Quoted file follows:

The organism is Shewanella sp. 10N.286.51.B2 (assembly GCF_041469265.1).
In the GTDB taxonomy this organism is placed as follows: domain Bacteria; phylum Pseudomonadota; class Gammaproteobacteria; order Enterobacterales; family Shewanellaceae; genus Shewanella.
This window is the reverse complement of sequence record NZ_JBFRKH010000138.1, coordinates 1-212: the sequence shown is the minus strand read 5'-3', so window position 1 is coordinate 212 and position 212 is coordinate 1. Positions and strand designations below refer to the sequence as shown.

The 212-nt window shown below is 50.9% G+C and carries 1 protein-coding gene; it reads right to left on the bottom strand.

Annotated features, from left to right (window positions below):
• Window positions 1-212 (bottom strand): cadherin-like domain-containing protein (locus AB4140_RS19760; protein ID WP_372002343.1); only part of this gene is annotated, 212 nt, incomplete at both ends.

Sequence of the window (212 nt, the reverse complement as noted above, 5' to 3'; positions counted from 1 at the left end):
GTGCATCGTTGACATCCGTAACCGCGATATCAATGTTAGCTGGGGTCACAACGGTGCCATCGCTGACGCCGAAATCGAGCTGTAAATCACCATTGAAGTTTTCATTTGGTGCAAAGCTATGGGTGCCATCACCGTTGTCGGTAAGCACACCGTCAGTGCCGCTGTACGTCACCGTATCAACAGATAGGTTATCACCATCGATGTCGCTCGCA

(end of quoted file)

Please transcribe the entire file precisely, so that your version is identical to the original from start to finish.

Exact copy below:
The organism is Shewanella sp. 10N.286.51.B2 (assembly GCF_041469265.1).
In the GTDB taxonomy this organism is placed as follows: domain Bacteria; phylum Pseudomonadota; class Gammaproteobacteria; order Enterobacterales; family Shewanellaceae; genus Shewanella.
This window is the reverse complement of sequence record NZ_JBFRKH010000138.1, coordinates 1-212: the sequence shown is the minus strand read 5'-3', so window position 1 is coordinate 212 and position 212 is coordinate 1. Positions and strand designations below refer to the sequence as shown.

The 212-nt window shown below is 50.9% G+C and carries 1 protein-coding gene; it reads right to left on the bottom strand.

Annotated features, from left to right (window positions below):
• Window positions 1-212 (bottom strand): cadherin-like domain-containing protein (locus AB4140_RS19760; protein ID WP_372002343.1); only part of this gene is annotated, 212 nt, incomplete at both ends.

Sequence of the window (212 nt, the reverse complement as noted above, 5' to 3'; positions counted from 1 at the left end):
GTGCATCGTTGACATCCGTAACCGCGATATCAATGTTAGCTGGGGTCACAACGGTGCCATCGCTGACGCCGAAATCGAGCTGTAAATCACCATTGAAGTTTTCATTTGGTGCAAAGCTATGGGTGCCATCACCGTTGTCGGTAAGCACACCGTCAGTGCCGCTGTACGTCACCGTATCAACAGATAGGTTATCACCATCGATGTCGCTCGCA